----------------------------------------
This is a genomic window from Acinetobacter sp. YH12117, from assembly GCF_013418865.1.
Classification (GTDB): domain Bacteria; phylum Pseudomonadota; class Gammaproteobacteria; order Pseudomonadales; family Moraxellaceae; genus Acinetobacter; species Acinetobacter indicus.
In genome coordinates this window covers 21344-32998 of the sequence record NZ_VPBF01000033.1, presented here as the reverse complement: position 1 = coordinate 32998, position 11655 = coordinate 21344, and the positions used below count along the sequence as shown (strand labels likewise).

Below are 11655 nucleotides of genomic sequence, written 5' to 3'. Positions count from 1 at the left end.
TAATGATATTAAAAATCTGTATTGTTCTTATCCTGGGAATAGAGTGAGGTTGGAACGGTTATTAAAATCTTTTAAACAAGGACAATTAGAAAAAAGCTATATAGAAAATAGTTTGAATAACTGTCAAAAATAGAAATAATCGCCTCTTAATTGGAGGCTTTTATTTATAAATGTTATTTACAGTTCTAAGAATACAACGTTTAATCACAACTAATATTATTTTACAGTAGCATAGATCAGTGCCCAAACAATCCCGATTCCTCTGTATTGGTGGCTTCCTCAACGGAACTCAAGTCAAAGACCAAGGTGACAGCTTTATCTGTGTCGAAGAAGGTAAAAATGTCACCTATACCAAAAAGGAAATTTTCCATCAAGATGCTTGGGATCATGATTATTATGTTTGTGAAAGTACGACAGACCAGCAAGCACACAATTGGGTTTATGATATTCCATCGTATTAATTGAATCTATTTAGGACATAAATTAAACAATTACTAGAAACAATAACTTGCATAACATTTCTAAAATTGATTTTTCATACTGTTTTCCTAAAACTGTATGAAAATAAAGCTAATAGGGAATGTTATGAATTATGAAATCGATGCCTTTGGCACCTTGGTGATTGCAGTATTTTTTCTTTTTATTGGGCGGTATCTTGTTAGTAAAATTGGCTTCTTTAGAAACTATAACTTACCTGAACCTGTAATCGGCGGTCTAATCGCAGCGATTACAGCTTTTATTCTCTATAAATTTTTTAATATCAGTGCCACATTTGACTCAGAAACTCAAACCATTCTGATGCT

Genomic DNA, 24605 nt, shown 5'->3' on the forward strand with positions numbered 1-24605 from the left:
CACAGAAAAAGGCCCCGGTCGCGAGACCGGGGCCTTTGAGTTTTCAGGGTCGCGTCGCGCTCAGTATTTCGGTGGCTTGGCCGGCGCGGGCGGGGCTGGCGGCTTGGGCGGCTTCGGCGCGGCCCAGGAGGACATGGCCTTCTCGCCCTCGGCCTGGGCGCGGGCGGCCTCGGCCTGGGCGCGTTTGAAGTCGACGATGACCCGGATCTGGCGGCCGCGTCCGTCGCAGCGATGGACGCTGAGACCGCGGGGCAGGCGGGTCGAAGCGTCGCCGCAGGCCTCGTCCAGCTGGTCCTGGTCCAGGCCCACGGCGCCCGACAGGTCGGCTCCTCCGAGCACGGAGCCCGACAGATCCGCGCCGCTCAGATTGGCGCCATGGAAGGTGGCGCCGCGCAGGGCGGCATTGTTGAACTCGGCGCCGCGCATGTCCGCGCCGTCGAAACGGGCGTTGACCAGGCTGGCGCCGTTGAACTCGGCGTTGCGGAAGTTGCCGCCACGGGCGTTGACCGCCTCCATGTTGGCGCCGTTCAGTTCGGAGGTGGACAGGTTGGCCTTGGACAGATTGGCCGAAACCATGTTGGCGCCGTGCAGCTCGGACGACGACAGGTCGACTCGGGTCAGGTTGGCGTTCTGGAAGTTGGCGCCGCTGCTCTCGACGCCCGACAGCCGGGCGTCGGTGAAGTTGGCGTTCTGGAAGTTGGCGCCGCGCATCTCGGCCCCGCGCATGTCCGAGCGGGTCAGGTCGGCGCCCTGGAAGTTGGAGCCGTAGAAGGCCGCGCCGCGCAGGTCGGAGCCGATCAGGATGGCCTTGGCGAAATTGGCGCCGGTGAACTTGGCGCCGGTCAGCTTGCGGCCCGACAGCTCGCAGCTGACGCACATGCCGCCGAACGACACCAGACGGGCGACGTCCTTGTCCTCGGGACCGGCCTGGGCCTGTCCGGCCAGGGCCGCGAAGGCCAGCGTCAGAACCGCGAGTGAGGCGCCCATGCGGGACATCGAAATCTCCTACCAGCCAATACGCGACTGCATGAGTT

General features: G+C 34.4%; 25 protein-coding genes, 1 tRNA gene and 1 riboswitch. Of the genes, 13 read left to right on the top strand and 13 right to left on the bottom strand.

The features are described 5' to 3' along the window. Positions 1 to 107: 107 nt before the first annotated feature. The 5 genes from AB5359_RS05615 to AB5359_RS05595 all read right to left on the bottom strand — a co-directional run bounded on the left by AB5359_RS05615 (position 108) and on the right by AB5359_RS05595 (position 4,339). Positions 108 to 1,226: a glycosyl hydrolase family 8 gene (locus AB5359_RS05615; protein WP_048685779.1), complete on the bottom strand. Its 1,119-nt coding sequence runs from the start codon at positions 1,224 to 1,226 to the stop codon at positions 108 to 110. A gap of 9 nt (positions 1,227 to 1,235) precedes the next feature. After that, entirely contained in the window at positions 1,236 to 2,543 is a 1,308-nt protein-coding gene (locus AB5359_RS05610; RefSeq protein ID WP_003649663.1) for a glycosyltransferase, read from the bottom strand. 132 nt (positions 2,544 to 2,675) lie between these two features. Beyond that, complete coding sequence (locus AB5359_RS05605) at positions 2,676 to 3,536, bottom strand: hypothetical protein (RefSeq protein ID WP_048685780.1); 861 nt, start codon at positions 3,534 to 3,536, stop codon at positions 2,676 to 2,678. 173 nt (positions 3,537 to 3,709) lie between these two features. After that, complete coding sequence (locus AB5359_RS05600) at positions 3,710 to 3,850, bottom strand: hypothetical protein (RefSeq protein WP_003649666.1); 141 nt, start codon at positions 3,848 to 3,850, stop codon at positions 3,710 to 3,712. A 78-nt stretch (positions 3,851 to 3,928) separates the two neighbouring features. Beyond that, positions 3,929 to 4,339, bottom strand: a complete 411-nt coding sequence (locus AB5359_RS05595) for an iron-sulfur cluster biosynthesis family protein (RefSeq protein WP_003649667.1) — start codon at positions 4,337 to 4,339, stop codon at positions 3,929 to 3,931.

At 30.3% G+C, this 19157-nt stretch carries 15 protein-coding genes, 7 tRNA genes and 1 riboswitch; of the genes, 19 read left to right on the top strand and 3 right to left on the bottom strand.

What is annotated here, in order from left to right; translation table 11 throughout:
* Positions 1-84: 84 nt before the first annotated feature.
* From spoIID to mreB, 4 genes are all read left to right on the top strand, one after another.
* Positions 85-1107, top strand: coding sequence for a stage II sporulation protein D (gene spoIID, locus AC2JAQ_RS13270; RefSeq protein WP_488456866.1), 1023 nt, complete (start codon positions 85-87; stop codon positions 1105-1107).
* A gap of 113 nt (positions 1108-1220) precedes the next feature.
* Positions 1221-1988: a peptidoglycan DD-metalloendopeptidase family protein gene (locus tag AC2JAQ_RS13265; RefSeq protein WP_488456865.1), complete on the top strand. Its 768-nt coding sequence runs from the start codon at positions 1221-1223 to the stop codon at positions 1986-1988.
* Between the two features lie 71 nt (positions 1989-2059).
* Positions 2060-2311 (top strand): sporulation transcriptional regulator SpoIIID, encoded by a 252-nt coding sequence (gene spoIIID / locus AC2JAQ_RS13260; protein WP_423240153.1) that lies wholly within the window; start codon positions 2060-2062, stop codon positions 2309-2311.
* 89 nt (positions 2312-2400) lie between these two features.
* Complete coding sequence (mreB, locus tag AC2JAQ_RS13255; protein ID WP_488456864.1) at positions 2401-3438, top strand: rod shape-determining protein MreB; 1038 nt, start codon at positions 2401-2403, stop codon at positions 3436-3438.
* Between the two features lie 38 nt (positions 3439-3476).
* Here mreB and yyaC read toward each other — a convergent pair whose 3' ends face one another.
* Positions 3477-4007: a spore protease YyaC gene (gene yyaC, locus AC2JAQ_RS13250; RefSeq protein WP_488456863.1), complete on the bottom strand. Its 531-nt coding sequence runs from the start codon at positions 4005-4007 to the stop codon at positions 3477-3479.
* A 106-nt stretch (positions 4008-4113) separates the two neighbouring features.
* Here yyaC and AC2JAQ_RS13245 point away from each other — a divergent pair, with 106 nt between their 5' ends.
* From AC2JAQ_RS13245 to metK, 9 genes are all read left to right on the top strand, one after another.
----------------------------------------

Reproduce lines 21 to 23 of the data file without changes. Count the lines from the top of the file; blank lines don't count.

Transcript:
* Between the two features lie 38 nt (positions 3439-3476).
* Here mreB and yyaC read toward each other — a convergent pair whose 3' ends face one another.
* Positions 3477-4007: a spore protease YyaC gene (gene yyaC, locus AC2JAQ_RS13250; RefSeq protein WP_488456863.1), complete on the bottom strand. Its 531-nt coding sequence runs from the start codon at positions 4005-4007 to the stop codon at positions 3477-3479.